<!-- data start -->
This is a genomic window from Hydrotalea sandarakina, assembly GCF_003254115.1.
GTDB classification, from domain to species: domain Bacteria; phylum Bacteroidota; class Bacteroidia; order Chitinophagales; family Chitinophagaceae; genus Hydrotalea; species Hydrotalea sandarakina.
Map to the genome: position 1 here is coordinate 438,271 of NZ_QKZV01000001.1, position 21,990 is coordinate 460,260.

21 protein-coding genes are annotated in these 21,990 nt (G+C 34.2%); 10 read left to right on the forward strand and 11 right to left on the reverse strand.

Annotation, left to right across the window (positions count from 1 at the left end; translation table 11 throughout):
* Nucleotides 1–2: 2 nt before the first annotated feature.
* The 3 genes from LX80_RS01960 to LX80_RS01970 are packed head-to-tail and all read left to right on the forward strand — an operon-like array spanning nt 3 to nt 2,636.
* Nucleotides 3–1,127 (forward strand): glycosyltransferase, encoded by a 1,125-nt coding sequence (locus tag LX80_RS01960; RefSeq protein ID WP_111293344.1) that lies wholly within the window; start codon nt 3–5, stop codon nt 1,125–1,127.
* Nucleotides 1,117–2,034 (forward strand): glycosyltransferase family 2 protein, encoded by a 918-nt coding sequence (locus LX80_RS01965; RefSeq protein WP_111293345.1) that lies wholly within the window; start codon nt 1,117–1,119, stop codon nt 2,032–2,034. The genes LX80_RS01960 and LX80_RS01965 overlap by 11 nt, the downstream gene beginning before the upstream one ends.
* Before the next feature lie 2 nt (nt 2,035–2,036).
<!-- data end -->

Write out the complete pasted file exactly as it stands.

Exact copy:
This is a genomic window from Hydrotalea sandarakina, assembly GCF_003254115.1.
GTDB classification, from domain to species: domain Bacteria; phylum Bacteroidota; class Bacteroidia; order Chitinophagales; family Chitinophagaceae; genus Hydrotalea; species Hydrotalea sandarakina.
Map to the genome: position 1 here is coordinate 438,271 of NZ_QKZV01000001.1, position 21,990 is coordinate 460,260.

21 protein-coding genes are annotated in these 21,990 nt (G+C 34.2%); 10 read left to right on the forward strand and 11 right to left on the reverse strand.

Annotation, left to right across the window (positions count from 1 at the left end; translation table 11 throughout):
* Nucleotides 1–2: 2 nt before the first annotated feature.
* The 3 genes from LX80_RS01960 to LX80_RS01970 are packed head-to-tail and all read left to right on the forward strand — an operon-like array spanning nt 3 to nt 2,636.
* Nucleotides 3–1,127 (forward strand): glycosyltransferase, encoded by a 1,125-nt coding sequence (locus tag LX80_RS01960; RefSeq protein ID WP_111293344.1) that lies wholly within the window; start codon nt 3–5, stop codon nt 1,125–1,127.
* Nucleotides 1,117–2,034 (forward strand): glycosyltransferase family 2 protein, encoded by a 918-nt coding sequence (locus LX80_RS01965; RefSeq protein WP_111293345.1) that lies wholly within the window; start codon nt 1,117–1,119, stop codon nt 2,032–2,034. The genes LX80_RS01960 and LX80_RS01965 overlap by 11 nt, the downstream gene beginning before the upstream one ends.
* Before the next feature lie 2 nt (nt 2,035–2,036).